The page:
Making sense of Lent in economic turmoil

By  Peter Kavanagh, Catholic Register Special
  • March 1, 2009
{mosimage}Lent is back big time and in a wholly unexpected manner. There is an odd, though understandable, confluence of pop culture, economic trends and the liturgical calendar this year that makes the essence of the Lenten season appropriate to Christians and non-Christians.

In the theatres Confessions of a Shop-a-holic (the film treatment of the Chick-Lit book whose title says it all) and The International (the thriller about a truly killer bank) each speak in their own way to a mood that has swept the world: true discomfort at unfettered greed at the personal and corporate level. Combine the movies with mounting job losses and continual admonitions that everything is just going to get worse and some of us could be forgiven for concluding that Lent, a time of abstinence, sacrifice and reflection, began some time ago.

But Lent is supposed to be about more than things happening to you, it is about reflecting on things one should and shouldn’t do. This truly does require more than just a knee-jerk decision to stop consuming.

It has been just over seven months since Benedict XVI advised delegates to World Youth Day in Australia that “insatiable consumption” was scarring the planet and corrupting us all. And while retreating from consumption, saving our money and postponing if not abandoning purchasing might seem both a rational and self-interested way of minimizing our personal pain from the economic turmoil while paying heed to His Holiness’ admonition and getting into a Lenten mood, we might take a moment to ponder the Pope’s recent comments on the true task of confronting the economic crisis, that is developing  “a new synthesis between the common good and the market, between capital and labour.” Stressing the importance of work he went on to pose that most difficult of quandaries, requiring “a free and responsible effort from everyone, that is, it is necessary to overcome particular interests… to confront difficulties together and united.”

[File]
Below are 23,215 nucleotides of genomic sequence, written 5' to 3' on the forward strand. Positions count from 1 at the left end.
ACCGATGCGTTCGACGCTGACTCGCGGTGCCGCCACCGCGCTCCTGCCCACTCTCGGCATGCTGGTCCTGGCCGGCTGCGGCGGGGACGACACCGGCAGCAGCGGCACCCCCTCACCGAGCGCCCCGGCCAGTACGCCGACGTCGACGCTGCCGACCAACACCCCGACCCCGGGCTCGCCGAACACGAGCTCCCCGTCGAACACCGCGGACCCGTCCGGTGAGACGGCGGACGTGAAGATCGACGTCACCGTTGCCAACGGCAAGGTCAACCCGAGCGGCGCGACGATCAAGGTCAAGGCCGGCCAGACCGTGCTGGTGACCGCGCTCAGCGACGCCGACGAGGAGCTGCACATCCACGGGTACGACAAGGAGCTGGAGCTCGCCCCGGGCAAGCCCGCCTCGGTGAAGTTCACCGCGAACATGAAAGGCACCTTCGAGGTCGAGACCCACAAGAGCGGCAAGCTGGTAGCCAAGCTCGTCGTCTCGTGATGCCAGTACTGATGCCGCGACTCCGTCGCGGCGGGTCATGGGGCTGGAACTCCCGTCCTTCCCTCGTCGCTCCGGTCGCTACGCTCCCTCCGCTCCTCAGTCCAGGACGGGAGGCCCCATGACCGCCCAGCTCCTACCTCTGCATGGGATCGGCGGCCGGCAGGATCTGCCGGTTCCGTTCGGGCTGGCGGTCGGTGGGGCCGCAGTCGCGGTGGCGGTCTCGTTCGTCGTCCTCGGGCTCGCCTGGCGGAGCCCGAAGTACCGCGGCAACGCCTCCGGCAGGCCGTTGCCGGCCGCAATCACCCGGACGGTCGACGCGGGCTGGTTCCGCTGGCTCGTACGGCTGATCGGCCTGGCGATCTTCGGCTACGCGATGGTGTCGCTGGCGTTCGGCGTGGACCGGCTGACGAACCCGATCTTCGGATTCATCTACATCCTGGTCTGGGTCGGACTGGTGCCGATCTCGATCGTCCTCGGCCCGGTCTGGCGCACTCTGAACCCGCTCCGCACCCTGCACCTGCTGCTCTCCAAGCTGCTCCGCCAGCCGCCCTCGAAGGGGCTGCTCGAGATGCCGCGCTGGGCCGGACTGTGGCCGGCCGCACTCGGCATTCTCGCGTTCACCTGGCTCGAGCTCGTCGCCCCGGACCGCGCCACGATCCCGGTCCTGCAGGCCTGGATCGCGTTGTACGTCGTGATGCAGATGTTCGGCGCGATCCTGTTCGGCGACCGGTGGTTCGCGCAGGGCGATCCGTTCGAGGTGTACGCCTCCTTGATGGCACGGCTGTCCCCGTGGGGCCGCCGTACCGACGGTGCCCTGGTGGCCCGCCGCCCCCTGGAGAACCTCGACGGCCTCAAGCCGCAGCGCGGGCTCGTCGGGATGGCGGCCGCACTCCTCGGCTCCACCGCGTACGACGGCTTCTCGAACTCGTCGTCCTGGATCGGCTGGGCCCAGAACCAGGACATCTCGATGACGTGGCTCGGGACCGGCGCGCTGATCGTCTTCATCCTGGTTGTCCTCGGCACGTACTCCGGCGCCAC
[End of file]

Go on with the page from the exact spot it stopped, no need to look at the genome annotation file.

John Maynard Keynes, the economist closest to a groundswell drafting for secular sainthood and the current embodiment of conventional wisdom on wise thoughts for making it through a depression, once noted the importance of the “paradox of thrift.” It works this way: what might be exactly the right thing for you the individual could be exactly the wrong thing for society as a whole. It is an observation worth meditating upon as we contemplate Lent, abstinence, the meaning of sacrifice and the nature of humanity.

The moral wisdom of the Pope and the economic wisdom of one of the giants of economic theory should give us all pause. Are there ways and means to bring solace and opportunity to the impoverished, unemployed and desperate victims of the economic malaise while also allowing us to engage with the difference between economic justice and sustainability and mindless and insatiable consumption? We know one thing for sure: the advice of politicians seems too much oriented to the immediate problem and too little directed at the larger more fundamental questions.

But we might ask a supplementary question. How much are we to blame for the political impulse to seek the quick fix? How often do we judge the wisdom of the day on what it means for us? How often do we insist that they fix problems better solved within? How insistent are they that they bring the bad guys to justice as if all the economic problems of the moment are somehow the responsibility of others?

As a child Lent was too much a matter of minor sacrifices: candy and TV were the most common among my age group. I suspected then and I know now those throw-a-way deprivations of a limited duration were in many respects too easy. They didn’t demand sufficient contemplation. Scaling back my budget today has an equivalent feel. Lent is both too short and too long. Too long simply because if all of us Christians stop spending for a month and a half, whatever impact stimulus measures might have will be lost. Too short because 40 days is insufficient to really think through issues that need introspection, clarity, wisdom and true guidance.

(Kavanagh is a Senior Producer for CBC Radio.)

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